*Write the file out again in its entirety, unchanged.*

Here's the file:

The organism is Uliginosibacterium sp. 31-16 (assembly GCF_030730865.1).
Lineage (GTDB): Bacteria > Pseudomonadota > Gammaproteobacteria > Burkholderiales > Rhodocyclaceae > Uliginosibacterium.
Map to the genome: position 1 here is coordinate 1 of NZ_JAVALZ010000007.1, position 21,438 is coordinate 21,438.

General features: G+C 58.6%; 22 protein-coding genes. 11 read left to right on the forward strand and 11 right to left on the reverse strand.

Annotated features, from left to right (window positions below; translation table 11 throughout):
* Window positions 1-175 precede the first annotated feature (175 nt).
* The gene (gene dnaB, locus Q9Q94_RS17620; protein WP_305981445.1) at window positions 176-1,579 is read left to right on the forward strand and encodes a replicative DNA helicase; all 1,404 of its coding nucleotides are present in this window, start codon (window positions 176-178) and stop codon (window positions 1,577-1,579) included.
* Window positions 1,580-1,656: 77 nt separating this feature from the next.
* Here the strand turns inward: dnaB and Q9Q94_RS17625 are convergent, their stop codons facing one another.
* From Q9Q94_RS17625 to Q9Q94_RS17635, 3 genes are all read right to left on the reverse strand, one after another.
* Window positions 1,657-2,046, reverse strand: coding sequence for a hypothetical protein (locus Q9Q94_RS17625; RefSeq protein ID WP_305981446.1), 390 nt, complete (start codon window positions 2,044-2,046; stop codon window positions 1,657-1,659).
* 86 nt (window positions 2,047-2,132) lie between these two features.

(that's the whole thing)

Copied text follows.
The organism is Uliginosibacterium sp. 31-16 (assembly GCF_030730865.1).
Lineage (GTDB): Bacteria > Pseudomonadota > Gammaproteobacteria > Burkholderiales > Rhodocyclaceae > Uliginosibacterium.
Map to the genome: position 1 here is coordinate 1 of NZ_JAVALZ010000007.1, position 21,438 is coordinate 21,438.

General features: G+C 58.6%; 22 protein-coding genes. 11 read left to right on the forward strand and 11 right to left on the reverse strand.

Annotated features, from left to right (window positions below; translation table 11 throughout):
* Window positions 1-175 precede the first annotated feature (175 nt).
* The gene (gene dnaB, locus Q9Q94_RS17620; protein WP_305981445.1) at window positions 176-1,579 is read left to right on the forward strand and encodes a replicative DNA helicase; all 1,404 of its coding nucleotides are present in this window, start codon (window positions 176-178) and stop codon (window positions 1,577-1,579) included.
* Window positions 1,580-1,656: 77 nt separating this feature from the next.
* Here the strand turns inward: dnaB and Q9Q94_RS17625 are convergent, their stop codons facing one another.
* From Q9Q94_RS17625 to Q9Q94_RS17635, 3 genes are all read right to left on the reverse strand, one after another.
* Window positions 1,657-2,046, reverse strand: coding sequence for a hypothetical protein (locus Q9Q94_RS17625; RefSeq protein ID WP_305981446.1), 390 nt, complete (start codon window positions 2,044-2,046; stop codon window positions 1,657-1,659).
* 86 nt (window positions 2,047-2,132) lie between these two features.